How many of the barbaric ‘cutters’ (usually women) were prosecuted? It’s about time we started bringing these people to justice.
We will protect our parks
Lorraine Moss, Jan Sargent and Rachel Barker, write:
When the proposed wind farms were discussed at the cabinet meeting of July 19. some of the councillors were saying that we had misunderstood the proposed Havering plan and residents don’t really understand.
However, the way we view it is that Havering Council and some of its councillors do not understand residents!
We all fought so hard to save the Manor against the proposed solar farm.
How else did they expect us to react? We were misled about The Manor doubling in size despite it being declared in an official press release.
They think we are ignorant and misinformed, we think that we have done a good job by doing our utmost to safeguard our borough’s nature reserves and parks.
We need to be on our guard for other green belt land and open spaces.
The council is not going to build 30,000 homes
Cllr Damian White, deputy leader of Havering Council, writes:
In recent weeks your paper has carried articles and letters alleging that Havering Council plans to build 30,000 homes over various timescales.
It has now been conclusively established in the draft Local Plan published recently that this is not the case.
The council recognises a need for new housing so that local people, including those in temporary accommodation, have the opportunity to live in decent homes.
We also understand the need to preserve the character of the borough and are committed to protecting the Green Belt.
The draft Local Plan therefore proposes a balanced target for new homes of 1,170 a year.
Fantastic Fiddler on the Roof
Gerald Presland, Cranham, writes:
I would like to congratulate all the cast and production crew, of the Havering Music Makers for a truly exceptional performance of Fiddler on the Roof at the Queen’s Theatre.
You don’t need to spend hundreds of pounds visiting the West End. Pop along and support your local amateur societies.
This production was superbly cast and whilst Daryl Kane was outstanding as Tevye, he was very ably supported by the other cast members.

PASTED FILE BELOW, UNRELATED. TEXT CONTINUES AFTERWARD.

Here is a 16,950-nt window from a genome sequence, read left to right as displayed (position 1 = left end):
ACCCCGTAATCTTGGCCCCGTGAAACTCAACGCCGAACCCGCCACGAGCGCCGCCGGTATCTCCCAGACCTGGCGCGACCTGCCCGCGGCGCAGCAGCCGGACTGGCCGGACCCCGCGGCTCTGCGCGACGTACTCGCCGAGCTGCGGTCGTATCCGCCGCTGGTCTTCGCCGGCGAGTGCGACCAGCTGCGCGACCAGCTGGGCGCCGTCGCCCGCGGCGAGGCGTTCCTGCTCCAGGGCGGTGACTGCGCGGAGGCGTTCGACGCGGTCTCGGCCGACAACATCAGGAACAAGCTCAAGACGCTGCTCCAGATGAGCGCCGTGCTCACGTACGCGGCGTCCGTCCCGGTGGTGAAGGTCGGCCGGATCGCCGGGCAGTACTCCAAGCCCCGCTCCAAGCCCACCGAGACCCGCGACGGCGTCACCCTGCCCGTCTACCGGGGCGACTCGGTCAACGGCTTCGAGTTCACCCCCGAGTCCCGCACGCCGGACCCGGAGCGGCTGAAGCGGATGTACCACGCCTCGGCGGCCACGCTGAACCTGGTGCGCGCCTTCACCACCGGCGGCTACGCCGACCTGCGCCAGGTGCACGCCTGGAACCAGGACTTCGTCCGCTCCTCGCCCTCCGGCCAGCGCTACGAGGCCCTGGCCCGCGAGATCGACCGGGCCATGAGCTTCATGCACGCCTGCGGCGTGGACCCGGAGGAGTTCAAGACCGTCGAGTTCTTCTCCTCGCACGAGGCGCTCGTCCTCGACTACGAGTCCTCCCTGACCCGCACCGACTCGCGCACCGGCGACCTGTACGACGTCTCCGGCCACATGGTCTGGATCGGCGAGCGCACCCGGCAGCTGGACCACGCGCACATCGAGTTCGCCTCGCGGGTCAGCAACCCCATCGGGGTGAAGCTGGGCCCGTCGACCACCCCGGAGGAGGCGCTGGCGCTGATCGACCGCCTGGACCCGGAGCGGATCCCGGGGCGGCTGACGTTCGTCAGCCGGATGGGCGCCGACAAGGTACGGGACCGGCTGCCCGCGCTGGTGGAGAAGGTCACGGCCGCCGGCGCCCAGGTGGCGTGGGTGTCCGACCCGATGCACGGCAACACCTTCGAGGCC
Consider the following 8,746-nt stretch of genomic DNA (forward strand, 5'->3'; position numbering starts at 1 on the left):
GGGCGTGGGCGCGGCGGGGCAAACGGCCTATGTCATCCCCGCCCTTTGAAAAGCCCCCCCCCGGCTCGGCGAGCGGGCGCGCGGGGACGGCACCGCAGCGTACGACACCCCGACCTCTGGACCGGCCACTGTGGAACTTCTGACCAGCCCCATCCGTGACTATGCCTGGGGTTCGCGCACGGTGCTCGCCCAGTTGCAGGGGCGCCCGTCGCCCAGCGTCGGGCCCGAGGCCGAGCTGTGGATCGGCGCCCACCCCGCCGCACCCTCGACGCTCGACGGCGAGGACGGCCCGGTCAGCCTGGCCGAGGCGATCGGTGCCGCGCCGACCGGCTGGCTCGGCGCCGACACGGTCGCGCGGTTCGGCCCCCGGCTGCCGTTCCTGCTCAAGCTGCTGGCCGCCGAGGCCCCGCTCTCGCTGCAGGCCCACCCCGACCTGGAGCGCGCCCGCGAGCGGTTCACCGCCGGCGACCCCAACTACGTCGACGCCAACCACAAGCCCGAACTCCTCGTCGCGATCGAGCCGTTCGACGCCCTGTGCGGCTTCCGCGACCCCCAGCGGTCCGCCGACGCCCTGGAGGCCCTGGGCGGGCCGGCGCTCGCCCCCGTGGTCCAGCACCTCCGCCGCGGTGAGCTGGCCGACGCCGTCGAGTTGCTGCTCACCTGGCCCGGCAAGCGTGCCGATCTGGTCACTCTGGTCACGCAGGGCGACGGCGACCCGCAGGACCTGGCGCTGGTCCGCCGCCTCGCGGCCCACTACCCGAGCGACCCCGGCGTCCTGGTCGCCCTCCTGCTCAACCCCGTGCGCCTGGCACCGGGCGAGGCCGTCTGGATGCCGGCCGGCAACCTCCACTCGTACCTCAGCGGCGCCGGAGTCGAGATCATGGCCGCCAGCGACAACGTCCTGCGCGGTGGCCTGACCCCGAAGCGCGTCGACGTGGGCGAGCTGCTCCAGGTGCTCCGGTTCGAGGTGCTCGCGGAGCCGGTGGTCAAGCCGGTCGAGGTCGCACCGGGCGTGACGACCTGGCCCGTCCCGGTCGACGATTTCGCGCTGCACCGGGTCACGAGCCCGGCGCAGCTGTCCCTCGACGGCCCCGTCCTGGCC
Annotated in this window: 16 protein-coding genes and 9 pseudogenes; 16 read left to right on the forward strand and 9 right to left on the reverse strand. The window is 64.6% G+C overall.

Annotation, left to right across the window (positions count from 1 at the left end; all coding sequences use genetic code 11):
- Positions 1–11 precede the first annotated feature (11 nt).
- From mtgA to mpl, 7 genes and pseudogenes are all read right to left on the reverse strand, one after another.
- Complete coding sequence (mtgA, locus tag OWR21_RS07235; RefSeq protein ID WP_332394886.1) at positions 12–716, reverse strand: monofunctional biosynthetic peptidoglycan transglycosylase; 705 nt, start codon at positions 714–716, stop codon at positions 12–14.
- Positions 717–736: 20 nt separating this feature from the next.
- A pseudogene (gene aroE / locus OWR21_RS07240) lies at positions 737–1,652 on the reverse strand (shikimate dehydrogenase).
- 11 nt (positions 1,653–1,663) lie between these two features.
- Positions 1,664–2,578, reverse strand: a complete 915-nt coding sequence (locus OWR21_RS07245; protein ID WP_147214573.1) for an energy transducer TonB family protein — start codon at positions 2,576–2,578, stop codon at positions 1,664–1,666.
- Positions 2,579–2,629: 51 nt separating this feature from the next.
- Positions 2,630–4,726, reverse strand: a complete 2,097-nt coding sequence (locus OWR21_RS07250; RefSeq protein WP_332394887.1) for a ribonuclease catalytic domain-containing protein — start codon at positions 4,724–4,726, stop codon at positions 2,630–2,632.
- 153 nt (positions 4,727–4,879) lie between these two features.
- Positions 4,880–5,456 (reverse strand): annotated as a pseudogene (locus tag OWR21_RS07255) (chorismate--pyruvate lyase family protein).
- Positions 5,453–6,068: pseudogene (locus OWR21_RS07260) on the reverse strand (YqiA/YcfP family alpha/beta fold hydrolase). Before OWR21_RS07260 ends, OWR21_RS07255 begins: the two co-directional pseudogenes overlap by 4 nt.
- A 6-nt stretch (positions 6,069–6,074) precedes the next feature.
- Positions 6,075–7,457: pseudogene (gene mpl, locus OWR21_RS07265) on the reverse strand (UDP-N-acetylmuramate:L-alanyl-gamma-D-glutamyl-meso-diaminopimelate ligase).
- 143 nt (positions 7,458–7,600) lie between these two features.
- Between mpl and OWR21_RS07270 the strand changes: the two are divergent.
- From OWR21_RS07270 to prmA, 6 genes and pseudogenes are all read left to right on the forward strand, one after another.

The standing ovation at the end of the opening night was richly deserved. Well done everyone!
Give my thanks to Queen’s
R M Thomas, Elmhurst Drive, Hornchurch, writes:
I recently spent four days in the Queen’s Hospital in Romford.
The medical service was superb as was the food with a full menu and everything being well cooked.
Thank you Queen’s for a very pleasant stay.
St George’s should be used for healthcare
Mr E F W Dean, Fagus Avenue, Rainham, writes:
Now that approval has been granted to the NHS Property Services to develop the St George’s Hospital for housing, perhaps they will consider using part of the area to provide space for the expansion required for Queen’s Hospital.
There have been demands that Queen’s needs to expand to provide space for when King George Hospital A&E closes.
The current renal dialysis unit at Queen’s Hospital has been under threat to provide more space for the expansion of the A&E unit.
This development at St George’s would be an opportunity for a new renal unit to be built there.
Havering should stay in London
Miss P B Martin, Norwood Avenue, Romford, writes:
Obviously Alan Cauvain (letters, July 14), is a vehicle driver (I am not) and as he drives around encased in his box on wheels he is protected from the emissions of his exhaust pipe (I am not).
Bus routes and shank’s pony will get him from A to B without any worries about parking and the more people who use these modes of transport the less polluting emissions to cause ill health.
Finally, we were not and are not being sucked into London, a democratic vote made Havering a Greater London Borough 50 years ago and I want Havering to stay that way.
Welcome to the 80s birthday
Cllr Stephanie Nunn, Elm Park Ward, writes:
On Tuesday I went with Cllr Barry Mugglestone to the Summer Concert at St Albans School.
The theme was “Welcome to the 80s” and what a lovely occasion to attend on my birthday. As usual a great deal of effort went into the performance from both children and staff. What was particularly moving was when Year 6 sang: “That’s what Friends are for.”
Their faces were full of emotion, happy with expectation as they are about to move on to secondary school, but sad to think things would never be the same again.